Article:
28 Oct Combermere Diary (October 2015)
by Paulette Curran
Cana Colony had finished for this year and so had the summer program for young adults. You’d think things would have gotten quieter. But no. Offhand, it’s hard to remember a week as busy as last week.
On Monday we had a clothing sorting. We had to because St. Joseph’s House, which distributes most of the donated clothing we receive, was out of clothes. Since all the women who can be spared elsewhere take part in this, for most work departments, that meant a shorter week to get everything else done.
Also the harvest was coming in. Mainly green beans, but also herbs and cucumbers, which are being made into pickles.
Plus people went to pick blue berries at a pick-it-yourself farm. Plus, the roof is now on the farm house extension, and some of the men are working on insulation, plumbing, and putting in the windows.
Plus, and workwise this is probably the biggest plus, a large amount of peaches we had bought at a good price from some Mennonite farmers were coming in and needed to be sorted, washed, cut, and canned.
A plea came out for Friday and Saturday: whoever can possibly do so, even for half a day, please, please, go to the farm and work on the peaches.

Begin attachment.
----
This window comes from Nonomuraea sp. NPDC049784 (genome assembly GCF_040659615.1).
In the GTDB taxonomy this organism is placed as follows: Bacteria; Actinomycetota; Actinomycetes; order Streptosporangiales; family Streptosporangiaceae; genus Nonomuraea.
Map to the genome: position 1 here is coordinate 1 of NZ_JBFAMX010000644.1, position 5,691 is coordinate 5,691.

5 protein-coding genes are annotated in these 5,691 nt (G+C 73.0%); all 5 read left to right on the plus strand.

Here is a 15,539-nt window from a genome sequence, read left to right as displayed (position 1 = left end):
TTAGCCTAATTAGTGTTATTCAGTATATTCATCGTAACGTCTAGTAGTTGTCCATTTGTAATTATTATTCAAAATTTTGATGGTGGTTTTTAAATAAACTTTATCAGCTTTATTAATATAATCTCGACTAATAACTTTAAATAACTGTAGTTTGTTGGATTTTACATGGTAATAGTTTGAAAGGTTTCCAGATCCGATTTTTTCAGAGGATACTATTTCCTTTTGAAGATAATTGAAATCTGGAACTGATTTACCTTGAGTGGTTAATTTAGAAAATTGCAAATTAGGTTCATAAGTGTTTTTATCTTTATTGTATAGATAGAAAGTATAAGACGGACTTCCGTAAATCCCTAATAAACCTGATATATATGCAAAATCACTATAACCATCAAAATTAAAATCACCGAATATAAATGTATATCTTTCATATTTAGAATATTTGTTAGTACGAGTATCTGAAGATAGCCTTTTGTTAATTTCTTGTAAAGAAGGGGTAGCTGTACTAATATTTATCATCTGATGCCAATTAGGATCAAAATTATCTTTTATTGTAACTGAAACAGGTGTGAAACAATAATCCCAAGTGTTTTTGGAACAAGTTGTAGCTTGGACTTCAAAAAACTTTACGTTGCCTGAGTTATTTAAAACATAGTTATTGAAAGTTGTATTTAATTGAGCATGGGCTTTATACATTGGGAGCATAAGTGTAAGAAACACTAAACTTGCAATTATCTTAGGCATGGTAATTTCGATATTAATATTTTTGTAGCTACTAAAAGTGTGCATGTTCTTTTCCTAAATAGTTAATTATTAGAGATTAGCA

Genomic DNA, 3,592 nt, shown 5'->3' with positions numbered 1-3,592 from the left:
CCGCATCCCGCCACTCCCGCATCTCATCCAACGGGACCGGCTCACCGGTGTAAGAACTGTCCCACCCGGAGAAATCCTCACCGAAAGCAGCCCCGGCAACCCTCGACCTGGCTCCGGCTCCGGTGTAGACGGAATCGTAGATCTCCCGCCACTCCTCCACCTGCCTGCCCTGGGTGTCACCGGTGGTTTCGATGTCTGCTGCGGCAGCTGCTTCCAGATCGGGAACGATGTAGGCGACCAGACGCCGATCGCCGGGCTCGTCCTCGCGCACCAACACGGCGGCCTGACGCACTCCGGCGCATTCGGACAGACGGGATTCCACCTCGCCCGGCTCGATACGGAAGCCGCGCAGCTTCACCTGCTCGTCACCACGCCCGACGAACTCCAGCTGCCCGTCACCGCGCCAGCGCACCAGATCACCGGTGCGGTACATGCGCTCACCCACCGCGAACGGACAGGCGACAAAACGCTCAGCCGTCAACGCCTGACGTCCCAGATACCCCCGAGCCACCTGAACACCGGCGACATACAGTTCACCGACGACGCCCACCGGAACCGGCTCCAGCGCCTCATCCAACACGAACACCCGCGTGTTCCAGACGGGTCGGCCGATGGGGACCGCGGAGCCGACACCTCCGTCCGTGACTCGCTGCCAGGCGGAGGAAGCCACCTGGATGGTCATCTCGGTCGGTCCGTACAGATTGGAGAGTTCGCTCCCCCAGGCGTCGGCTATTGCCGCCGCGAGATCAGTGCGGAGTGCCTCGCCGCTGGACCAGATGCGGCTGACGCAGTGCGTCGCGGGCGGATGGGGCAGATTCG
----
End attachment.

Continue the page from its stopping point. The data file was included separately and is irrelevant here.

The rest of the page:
Plus, Fr. Pat McNulty was imminently dying; a reality that was never far from our hearts and prayers. It was a time of waiting and grieving and preparing for a funeral.
Plus, we were preparing for and anticipating a feast day of Our Lady which was coming on Saturday—a feast which is also for us the anniversary of a number of things in our community and one we celebrate majorly. It is, in fact, our big summertime feast day.
The kitchen prepared feast day foods, and some of the women gathered quantities of flowers from our gardens, and made beautiful bouquets for the chapels and the dining room. The handicraft department put up banners and posters.
This is the thing that struck me this year as so exquisitely beautiful. On August 15th, in the midst of so much pressure of work, at a time when nature will not wait, we stopped everything and celebrated the Assumption of Our Lady.
On Friday evening, the vigil of the feast, we spent the evening singing the beautiful Eastern Rite Acathist to Our Lady. After that, some dormitories had gatherings in which we “toasted” Our Lady.
On the day itself, we had a beautiful Mass and a festive brunch. Then at a simple afternoon tea, we celebrated something else well-worth celebrating: the fiftieth anniversary of membership in Madonna House of three of the staff—Fr. Tom Zoeller, Arlene Becker, and Diane Lefebvre. And we gave recognition to those celebrating their 25th anniversaries.
Arlene was not able to be present for the day, but Fr. Tom and Diane said a “few words.”
Diane began with a Scripture quote from the day’s Office of Readings, Ephesians 2:8 which she said says it all:
This is not your own doing; it is God’s gift. Neither is it a reward for anything you have accomplished, so let no one pride himself on it.